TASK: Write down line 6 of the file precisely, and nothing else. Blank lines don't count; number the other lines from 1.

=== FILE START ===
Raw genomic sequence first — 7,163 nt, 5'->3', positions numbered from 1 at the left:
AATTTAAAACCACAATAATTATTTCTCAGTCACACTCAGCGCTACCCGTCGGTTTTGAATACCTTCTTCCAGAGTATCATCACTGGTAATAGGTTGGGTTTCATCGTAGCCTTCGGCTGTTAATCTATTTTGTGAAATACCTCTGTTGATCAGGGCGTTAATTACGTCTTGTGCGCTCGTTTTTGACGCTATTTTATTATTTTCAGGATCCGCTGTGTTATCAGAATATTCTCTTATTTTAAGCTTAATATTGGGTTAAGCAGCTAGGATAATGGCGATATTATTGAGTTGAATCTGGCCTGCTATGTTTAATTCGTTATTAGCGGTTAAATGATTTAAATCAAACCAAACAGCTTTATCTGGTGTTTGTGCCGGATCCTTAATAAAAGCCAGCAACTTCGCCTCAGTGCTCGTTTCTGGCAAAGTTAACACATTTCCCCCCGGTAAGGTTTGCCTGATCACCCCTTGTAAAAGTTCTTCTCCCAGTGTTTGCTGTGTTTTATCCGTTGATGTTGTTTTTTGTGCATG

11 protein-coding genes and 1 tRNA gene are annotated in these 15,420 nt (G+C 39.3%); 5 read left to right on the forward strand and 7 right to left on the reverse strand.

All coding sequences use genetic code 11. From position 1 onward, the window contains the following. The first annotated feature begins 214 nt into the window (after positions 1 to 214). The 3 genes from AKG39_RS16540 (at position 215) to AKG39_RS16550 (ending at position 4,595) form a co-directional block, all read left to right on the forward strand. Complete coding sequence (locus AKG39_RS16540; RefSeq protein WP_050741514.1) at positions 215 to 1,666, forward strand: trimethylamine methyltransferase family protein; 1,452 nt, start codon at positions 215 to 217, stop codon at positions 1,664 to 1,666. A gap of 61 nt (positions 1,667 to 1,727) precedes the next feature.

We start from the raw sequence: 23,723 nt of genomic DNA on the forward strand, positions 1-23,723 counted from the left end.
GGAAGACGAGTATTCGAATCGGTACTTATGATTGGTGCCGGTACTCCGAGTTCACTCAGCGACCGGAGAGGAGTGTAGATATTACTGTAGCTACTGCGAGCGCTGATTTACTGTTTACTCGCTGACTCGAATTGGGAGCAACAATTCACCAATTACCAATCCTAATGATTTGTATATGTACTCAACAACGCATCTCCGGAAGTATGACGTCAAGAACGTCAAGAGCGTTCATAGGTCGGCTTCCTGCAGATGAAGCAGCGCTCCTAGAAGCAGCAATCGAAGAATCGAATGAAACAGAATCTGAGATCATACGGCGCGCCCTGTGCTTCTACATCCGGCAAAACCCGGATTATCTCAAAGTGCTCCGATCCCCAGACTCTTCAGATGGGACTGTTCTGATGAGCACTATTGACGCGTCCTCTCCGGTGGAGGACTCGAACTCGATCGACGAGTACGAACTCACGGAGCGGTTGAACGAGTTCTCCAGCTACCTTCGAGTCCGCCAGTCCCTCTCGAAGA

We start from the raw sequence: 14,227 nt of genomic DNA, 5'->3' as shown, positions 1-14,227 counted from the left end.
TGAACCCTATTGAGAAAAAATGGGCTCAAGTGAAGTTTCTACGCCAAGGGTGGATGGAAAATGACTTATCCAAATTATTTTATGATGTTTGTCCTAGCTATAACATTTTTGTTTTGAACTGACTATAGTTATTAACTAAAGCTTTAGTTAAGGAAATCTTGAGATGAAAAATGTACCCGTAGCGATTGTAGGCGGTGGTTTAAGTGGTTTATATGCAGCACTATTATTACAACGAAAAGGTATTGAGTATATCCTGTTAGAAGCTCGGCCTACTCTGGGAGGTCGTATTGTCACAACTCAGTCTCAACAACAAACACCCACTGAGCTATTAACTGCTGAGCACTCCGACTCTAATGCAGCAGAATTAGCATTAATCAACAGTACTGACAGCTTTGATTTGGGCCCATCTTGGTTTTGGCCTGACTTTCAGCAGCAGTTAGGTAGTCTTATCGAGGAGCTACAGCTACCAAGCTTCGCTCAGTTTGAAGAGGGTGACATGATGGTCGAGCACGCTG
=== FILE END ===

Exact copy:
GGAAGACGAGTATTCGAATCGGTACTTATGATTGGTGCCGGTACTCCGAGTTCACTCAGCGACCGGAGAGGAGTGTAGATATTACTGTAGCTACTGCGAGCGCTGATTTACTGTTTACTCGCTGACTCGAATTGGGAGCAACAATTCACCAATTACCAATCCTAATGATTTGTATATGTACTCAACAACGCATCTCCGGAAGTATGACGTCAAGAACGTCAAGAGCGTTCATAGGTCGGCTTCCTGCAGATGAAGCAGCGCTCCTAGAAGCAGCAATCGAAGAATCGAATGAAACAGAATCTGAGATCATACGGCGCGCCCTGTGCTTCTACATCCGGCAAAACCCGGATTATCTCAAAGTGCTCCGATCCCCAGACTCTTCAGATGGGACTGTTCTGATGAGCACTATTGACGCGTCCTCTCCGGTGGAGGACTCGAACTCGATCGACGAGTACGAACTCACGGAGCGGTTGAACGAGTTCTCCAGCTACCTTCGAGTCCGCCAGTCCCTCTCGAAGA